Immigrant shop owners plead to be allowed to continue trading in Diepkloof
“All we want is to operate our shops and look after our families”
- Immigrant-owned shops in Diepkloof, Soweto, have been shut down since 16 June by a group calling themselves Operation Dudula.
- Ethiopian shop owners have been pepper-sprayed. They and their landlords have been threatened with death, and their shops have been looted.
- The shop owners say they have been left unprotected by police.
- The police deny this but have made no arrests.
- The Dudula group say the shops are “illegal”.
Diepkloof, Soweto, was tense on Friday after immigrant-owned shops remained closed since 16 June. A group calling themselves Operation Dudula closed the shops and said immigrant shop owners must leave the community.
Shop owners told GroundUp that threats started on 14 June with fliers circulating saying all “illegal” foreign shop owners must leave. On 16 June some shops were looted and their owners forced to leave.
The shop owners say police did not intervene to help them. They also claim that police refused to let them open cases of harassment.
But Diepkloof police spokesperson Matlou Mteto said police were protecting the shop owners. “We have been making patrols in the whole Soweto to ensure that there are no illegal gatherings in order to stop any action against the shop owners.”
However, she confirmed that no arrests have been made.
“If the shop owners have not been allowed to open cases they should report to the station commander,” said Mteto.
The immigrants say their asylum permits and refugee papers show expired dates due to the Covid-19 lockdown, even though they remain valid. They say residents refuse to believe them.
On Friday, some who tried to open for business say they were pepper-sprayed and threatened. They were insulted and told leave the community. Their landlords were also told their houses would be burnt down.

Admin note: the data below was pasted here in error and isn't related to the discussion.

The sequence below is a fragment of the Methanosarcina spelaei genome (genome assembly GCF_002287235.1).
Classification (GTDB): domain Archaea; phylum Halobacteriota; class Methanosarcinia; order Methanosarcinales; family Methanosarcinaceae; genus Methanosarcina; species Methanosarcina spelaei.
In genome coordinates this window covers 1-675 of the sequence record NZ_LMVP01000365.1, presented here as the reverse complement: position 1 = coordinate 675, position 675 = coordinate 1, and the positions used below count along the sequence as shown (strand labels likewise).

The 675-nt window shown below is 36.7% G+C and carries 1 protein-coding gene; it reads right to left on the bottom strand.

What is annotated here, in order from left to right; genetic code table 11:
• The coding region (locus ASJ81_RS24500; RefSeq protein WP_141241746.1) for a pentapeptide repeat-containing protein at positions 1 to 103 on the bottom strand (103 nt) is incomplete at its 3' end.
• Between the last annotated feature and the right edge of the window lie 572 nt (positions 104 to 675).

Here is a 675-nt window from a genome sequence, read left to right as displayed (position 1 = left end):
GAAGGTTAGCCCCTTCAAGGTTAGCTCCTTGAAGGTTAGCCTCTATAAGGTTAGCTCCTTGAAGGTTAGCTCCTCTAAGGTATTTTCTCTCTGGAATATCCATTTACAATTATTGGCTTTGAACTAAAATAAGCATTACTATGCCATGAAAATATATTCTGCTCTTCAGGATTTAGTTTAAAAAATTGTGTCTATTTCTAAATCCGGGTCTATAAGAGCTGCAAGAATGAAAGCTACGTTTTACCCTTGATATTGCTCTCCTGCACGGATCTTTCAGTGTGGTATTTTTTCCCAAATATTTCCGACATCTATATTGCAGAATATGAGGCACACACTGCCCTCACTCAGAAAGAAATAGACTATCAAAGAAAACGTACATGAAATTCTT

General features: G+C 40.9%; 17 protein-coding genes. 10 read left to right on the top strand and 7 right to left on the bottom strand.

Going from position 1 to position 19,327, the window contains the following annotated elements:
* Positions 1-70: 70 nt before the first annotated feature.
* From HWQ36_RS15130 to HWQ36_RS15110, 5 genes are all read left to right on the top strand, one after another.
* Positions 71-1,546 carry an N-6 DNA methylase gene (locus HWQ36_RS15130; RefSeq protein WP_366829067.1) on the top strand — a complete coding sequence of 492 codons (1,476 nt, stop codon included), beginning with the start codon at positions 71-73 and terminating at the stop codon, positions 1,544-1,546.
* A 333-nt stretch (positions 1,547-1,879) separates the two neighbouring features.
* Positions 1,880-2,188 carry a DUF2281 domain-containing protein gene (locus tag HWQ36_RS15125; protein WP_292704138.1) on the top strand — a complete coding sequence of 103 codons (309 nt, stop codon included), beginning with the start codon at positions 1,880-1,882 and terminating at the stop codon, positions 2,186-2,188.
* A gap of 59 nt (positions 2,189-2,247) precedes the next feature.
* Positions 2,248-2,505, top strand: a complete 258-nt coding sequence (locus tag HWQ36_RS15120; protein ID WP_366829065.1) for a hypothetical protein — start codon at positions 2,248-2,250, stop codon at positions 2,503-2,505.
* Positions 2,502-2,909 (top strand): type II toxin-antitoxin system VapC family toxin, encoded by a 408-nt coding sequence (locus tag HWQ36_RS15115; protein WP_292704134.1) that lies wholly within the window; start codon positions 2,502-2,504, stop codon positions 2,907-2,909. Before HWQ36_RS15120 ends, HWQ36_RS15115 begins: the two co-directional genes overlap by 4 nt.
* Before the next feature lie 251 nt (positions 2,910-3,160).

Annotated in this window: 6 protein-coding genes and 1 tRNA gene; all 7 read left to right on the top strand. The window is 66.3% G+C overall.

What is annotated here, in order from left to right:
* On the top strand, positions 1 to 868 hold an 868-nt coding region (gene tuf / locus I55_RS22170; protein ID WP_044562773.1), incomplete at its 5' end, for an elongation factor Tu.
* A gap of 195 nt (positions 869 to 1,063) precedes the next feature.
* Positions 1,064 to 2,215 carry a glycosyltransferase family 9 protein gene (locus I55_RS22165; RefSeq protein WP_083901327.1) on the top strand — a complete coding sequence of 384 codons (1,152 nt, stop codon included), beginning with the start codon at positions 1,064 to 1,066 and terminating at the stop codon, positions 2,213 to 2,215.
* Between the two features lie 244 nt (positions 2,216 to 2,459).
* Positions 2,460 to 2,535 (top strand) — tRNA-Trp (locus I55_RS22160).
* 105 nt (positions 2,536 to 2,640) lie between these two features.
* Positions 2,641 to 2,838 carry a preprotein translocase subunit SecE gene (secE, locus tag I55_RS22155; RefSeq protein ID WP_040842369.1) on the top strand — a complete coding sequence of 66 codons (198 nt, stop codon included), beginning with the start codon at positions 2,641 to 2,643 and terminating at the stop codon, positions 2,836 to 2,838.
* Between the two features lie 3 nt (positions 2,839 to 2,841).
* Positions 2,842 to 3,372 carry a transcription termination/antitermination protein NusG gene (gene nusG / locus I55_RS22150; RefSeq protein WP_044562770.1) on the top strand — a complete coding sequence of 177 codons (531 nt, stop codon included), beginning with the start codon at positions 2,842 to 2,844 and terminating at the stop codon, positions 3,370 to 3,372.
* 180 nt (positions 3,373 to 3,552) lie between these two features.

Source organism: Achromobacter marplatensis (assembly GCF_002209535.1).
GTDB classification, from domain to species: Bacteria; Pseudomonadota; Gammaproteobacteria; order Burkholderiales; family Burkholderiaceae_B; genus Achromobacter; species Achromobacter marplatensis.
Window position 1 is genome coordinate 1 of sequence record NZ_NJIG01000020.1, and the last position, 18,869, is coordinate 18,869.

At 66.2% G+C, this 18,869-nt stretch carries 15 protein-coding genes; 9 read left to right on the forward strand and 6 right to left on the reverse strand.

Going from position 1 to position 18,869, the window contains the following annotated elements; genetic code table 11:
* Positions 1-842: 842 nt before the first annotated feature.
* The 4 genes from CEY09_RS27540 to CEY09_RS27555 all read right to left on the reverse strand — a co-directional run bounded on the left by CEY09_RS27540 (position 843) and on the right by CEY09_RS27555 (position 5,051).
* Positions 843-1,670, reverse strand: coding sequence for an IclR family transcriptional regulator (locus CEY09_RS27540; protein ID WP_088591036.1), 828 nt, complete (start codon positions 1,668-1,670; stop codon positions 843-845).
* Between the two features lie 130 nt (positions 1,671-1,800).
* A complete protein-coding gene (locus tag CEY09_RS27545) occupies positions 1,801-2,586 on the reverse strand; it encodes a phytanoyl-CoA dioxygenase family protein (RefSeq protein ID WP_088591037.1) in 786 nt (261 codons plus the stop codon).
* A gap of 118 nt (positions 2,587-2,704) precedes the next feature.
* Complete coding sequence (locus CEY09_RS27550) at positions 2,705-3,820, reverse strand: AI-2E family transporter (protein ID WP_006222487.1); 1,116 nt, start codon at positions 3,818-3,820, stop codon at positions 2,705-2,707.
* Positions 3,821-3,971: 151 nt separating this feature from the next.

“We are sleeping in the woods,” said Tosiso Tedemsten, originally from Ethiopia, who has had a shop in Diepkloof for 11 years. On 16 June, some of his stock was looted.
“We are not criminals. Neither are we illegal. All we want is to operate our shops and look after our families,” he said.
Busisiwe Nkabinde, Tedemsten’s landlord, said: “They have threatened to burn my house if l allow the shop owner to re-open. But how will we survive because we rely on the rent. They used to help not only me but the whole community with groceries during lockdown.”
Tavek Samuro says half his stock was looted, not for the first time either. “I look after my wife and children here in South Africa. My family back home also look up to me. We have suffered and no one has bothered to hear us,” he says.
Taniko Jaban and his cousin Daniel Bayan went to assess the damage caused by looting and were pepper-sprayed. They were told their shop would be torched with them in it. They have lived in the community for four years.
“Don’t tell me that we will have to travel all the way to the mall to just buy bread,” complained Kabulile Mbatha, who rents out a shop premises. “The foreign shop owners are a big help to our community.” She said they had made donations to the community throughout the lockdown.
Winnie Radebe, of the Dudula movement, said, “If us locals operate with no permits we face closure or are penalised. The same should be done with illegal foreign shop owners.”
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